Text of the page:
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Death toll at Lonmin "shocking"

Police Minister has confirmed that over 30 protesters were killed during clashes with police at Lonmin mines.

Police open fire at protesting workers at the Lonmin mine in Marikana, North West on 16 August, 2012. Picture: Taurai Maduna/Eyewitness News
Jacob Zuma,Lonmin,NUM,Mac Maharaj,National Union of Mineworkers,Police,Platinum producer Lonmin,dead miners,Lesiba Seshoka
Local


MARIKANA - Police Minister Nathi Mthethwa on Friday confirmed that over 30 protesters were killed during violent clashes with police at Lonmin mines in North West province.

“What happened is that there were a lot of people who were injured and the number keeps on going up.”

Mthethwa said he has spoken to President Jacob Zuma and wants a full investigation.

“I have been in touch with the president and have requested that this matter is looked into from the beginning.

“If there is a possibility of a commission of inquiry that should be considered by the presidency.”

Zuma also broke his silence about the violence saying he was utterly shocked and dismayed at the senseless killings.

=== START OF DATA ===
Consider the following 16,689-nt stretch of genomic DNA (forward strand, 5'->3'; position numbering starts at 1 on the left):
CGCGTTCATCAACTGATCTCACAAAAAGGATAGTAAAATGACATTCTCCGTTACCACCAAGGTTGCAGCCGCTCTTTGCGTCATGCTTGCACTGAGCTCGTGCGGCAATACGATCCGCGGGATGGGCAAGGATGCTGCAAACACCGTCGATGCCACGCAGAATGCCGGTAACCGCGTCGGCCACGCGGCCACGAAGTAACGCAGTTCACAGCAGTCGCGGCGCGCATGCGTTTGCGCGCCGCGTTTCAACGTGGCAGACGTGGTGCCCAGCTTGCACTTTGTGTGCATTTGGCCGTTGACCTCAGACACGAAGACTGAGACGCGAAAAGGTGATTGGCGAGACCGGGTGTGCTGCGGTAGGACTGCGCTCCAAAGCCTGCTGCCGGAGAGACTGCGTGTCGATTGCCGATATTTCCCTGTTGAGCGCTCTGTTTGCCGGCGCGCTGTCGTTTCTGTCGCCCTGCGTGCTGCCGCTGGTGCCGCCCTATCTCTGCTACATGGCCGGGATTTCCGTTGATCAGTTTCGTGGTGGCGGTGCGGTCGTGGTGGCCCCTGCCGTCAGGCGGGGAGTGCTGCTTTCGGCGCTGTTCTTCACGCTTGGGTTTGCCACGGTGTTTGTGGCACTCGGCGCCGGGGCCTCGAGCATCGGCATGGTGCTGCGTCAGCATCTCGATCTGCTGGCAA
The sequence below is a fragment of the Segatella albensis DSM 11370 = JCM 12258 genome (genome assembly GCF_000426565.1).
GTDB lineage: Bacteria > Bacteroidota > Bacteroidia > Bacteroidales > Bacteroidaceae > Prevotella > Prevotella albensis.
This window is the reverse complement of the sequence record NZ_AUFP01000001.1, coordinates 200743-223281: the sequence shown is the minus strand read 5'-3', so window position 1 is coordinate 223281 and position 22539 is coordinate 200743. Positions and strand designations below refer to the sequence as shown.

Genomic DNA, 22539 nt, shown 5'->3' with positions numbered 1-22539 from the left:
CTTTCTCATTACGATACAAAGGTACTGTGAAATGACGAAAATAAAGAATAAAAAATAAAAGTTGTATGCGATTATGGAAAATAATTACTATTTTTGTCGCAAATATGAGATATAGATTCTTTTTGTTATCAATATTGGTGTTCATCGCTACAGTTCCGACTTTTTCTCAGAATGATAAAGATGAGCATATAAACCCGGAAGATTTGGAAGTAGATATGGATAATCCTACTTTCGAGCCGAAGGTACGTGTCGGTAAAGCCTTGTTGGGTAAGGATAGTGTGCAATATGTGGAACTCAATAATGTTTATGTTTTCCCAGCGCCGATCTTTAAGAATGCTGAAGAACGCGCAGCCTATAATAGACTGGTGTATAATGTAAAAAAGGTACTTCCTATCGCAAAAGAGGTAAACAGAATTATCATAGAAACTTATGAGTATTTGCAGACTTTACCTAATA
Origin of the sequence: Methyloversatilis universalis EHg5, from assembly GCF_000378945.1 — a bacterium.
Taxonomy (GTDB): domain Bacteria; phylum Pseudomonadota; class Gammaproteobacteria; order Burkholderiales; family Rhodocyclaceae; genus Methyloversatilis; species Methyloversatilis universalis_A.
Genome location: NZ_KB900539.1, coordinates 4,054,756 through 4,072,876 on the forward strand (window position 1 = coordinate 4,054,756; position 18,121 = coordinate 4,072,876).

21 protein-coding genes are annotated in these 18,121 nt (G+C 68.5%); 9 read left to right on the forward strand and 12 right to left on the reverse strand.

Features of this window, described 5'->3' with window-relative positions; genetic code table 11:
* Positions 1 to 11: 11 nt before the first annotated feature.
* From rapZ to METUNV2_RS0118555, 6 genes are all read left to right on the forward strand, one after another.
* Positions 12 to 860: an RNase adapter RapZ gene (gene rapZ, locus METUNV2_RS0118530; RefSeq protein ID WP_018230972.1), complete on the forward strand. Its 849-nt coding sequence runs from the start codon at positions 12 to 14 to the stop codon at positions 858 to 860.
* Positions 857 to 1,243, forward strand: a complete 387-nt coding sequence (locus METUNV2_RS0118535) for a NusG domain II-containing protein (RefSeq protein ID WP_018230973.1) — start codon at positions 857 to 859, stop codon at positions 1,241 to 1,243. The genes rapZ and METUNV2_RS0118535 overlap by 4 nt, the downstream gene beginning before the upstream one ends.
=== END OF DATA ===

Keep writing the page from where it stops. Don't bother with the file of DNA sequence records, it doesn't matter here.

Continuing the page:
The president's office released a statement on Thursday, saying he was saddened by the loss of life.

“The president is in shock at the tragic loss of life,” said Zuma's spokesperson Mac Maharaj.

Meanwhile, heavily armed police officers continue to monitor Lonmin mine in the North West on Friday morning following Thursday’s violent clashes.

Police have been heavily criticised for their heavy handedness during Thursday’s deadly shooting, but they say had to defend themselves because protesters opened fire on them with live ammunition.

Water cannons, tear gas and stun grenades were also used to get the 4,000 strong crowd to retreat.

Several bodies lay scattered in an open field and dozens were taken to nearby hospitals.

National Police Commissioner Ria Phiyega was in Marikana on Thursday night.

In the meantime the situation remains tense with police keeping eye on demonstrators who regrouped in a nearby township.

The trouble at the mine started exactly a week ago, when some 3,000 rock drill operators embarked on an illegal strike, demanding more pay.

The strike quickly turned violent, resulting in the death of 10 people including two police officers.

On Thursday, police tried to disperse thousands of protestors who had gathered at the mine.

They said they came under attack and were forced to open fire on them with live ammunition.

The Independent Police Investigative Directorate (IPID) said they have sent two teams from the North West and Gauteng to investigate the killings of protesters at the Lonmin mine.

IPID spokesperson Moses Dlamini said have already started collecting evidence for their investigation.

“We know that some live ammunition was used, but we are still doing an investigation, picking up cartridges from police firearms as well as from the miners.

“We won’t know who fired until investigative tests have been done.”

(Edited by Clare Matthes)

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